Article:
Sunday, November 18, 2012

Crunch time -- aggressive time management for end of semester

As we near the end of the semester, some students find themselves in a bit of a panic about how they will finish all of the work that is due. Here are a few strategies:

1. Block times on your schedule for writing or whatever other work you need to do. If you are still trying to fit school in between other commitments, now is the time to chunk off blocks of time, in advance.

2. Protect your time. If you have a habit of letting requests from friends and family creep into time that you had planned for school work, now is the time to say "no" and fiercely protect the time you have designated for school work.

3. If you can, take a day off from work. This sounds obvious but many of us don't think of it. If possible, take a day off from work and devote it entirely to your school work.

4. Ask for help. I mention this often in this blog. If you haven't yet asked your family or friends for help, now is the time. Ask family to help with things that need to be done around the house or help with shopping and food prep. If you aren't living with family or partner, and if you have supportive friends, ask them to bring a meal. This doesn't sound like much, but if you can avoid the time it takes to prep food and instead have meals right there and ready, you can work longer and get more done.

5. Skip something. Review your schedule and see if there are commitments that you can miss. Of course some commitments need to be kept, but there may be plans that can be postponed until after your work is done. I have postponed lunches with colleagues, nights out with friends, etc., and then made the most of that extra time.

Cheering you on in you on in your work!

Photo by HLS

Sunday, November 4, 2012

Inspiration from Susan Nelson

Two years ago today, the world lost an amazing woman, Susan Nelson. Susan was our neighbor and friend in Pittsburgh for many years until she and her husband Dave moved to California for a job change. Susan passed away two years ago, but her scholarship and wisdom live on.

Each year on this blog, I post an address that she gave when she was at Claremont School of Theology. May Susan's words give you inspiration and hope:

Dear students,
I am glad to welcome you
To what I expect will be an exciting
And challenging
Year at Claremont School of Theology.
When I began my journey
Into theological education,
The word “career”
Had not crossed my lips.
I entered my first program, rather,
As a seeker.
I loved to read and muse
And I wanted an opportunity
To think about the meaning of life
And to grow
In wisdom and knowledge
I knew that life is fragile,
But I had not yet learned
How to hold the brokenness of life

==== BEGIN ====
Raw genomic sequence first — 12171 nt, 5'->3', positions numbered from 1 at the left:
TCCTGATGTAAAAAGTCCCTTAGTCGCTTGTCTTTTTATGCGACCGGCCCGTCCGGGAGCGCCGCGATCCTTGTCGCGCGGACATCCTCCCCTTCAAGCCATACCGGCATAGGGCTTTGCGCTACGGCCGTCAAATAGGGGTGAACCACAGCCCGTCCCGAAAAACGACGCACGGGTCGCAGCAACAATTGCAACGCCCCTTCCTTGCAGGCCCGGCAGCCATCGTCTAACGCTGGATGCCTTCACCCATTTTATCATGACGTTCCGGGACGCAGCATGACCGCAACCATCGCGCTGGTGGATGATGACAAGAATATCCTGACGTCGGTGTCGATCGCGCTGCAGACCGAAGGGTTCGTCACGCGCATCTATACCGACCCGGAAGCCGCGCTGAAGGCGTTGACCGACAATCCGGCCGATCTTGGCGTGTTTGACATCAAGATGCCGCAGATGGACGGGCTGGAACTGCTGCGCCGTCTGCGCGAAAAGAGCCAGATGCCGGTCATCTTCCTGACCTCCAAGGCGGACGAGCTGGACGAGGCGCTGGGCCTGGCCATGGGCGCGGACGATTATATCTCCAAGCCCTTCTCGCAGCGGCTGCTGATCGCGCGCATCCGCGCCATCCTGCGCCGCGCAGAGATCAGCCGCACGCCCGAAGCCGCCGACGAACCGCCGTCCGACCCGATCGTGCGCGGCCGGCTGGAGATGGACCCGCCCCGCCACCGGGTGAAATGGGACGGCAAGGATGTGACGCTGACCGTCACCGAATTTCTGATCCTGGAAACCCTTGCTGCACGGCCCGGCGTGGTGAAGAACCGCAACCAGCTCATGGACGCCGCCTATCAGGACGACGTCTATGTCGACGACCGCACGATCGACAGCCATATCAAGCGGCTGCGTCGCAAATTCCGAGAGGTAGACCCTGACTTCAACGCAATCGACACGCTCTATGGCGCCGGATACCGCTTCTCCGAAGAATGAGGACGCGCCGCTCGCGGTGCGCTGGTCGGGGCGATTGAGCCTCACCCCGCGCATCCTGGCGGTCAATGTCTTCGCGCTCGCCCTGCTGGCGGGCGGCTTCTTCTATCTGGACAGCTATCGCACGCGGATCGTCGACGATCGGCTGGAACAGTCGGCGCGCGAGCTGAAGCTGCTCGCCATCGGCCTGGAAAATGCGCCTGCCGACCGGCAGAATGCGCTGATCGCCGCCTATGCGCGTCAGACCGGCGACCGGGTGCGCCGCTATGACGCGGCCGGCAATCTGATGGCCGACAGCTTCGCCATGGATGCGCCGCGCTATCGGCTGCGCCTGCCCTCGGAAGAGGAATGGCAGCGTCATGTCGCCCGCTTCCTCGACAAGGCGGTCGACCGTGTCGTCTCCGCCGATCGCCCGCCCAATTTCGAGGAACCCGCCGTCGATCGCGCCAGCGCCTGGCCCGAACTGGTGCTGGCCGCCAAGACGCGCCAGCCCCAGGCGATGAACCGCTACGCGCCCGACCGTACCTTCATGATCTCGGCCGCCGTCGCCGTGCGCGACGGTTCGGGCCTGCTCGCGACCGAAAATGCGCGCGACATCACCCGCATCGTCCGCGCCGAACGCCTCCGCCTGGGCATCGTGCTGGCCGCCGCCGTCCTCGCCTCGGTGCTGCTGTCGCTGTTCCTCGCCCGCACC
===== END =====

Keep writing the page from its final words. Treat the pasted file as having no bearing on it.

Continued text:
With the joy of discovery
That, broken or not
It was worth the journey.
I loved beauty,
But I had not learned that beauty is fleeting
And that finitude is part of what
Makes it so beautiful.
I yearned for loving relations,
And had yet to realize
All the ways in which
I could learn to avoid
The tension of face-to-face relations.
These learnings were critical
To my growth as a human being
And to what eventually became
My calling as teacher and administrator.
I expect that each of you
Is something of a seeker.
Curiosity and possibility
Have drawn you to this place
To this faculty and staff –
To the fellow students you will tussle with
And perhaps enjoy along the way.
I expect that you will not be the same person
When you leave CST
That you are right now.
I expect that you will know moments
When the works feels out of reach,
Your studies less than lustrous
And many other moments
When you will know the satisfaction
Of accomplishment
And the joy of doing something
Really well.
And I expect you will grow friendships
And learn an important lesson,
That mutual respect for all people
Is critical
For the flourishing of life.
May you thrive in your challenges at CST,
May you grow in appreciation
Of the privilege
Of learning
In a community of scholars
May you have stellar teachers and mentors,
May you find moments
When you are surprised by joy
Or struck by a beauty
That totally draws you in
Providing absolute distraction
And, may you risk companionship
And the messiness of life
In genuine community
A year ago,
Students asked me to consider
Giving a “last lecture” –
If I were invited
To give the final lecture of my life,
What would I say?
Since that time,
I’ve had to actually consider
“Last things”
And how to live
In a present reality
That seems so precarious.
What I would say if asked
To give that lecture on this day, is
Practice awareness,
Watch yourselves breathe, -
Every day find at least one thing to be thankful for
- Tell others what they mean to you -
And practice the discipline
Of taking nothing for granted –
Or perhaps, better said,
The discipline of forgiving yourselves
For all the ways
You will take life for granted
And receive it anyway.
Grace and peace
Be upon you.
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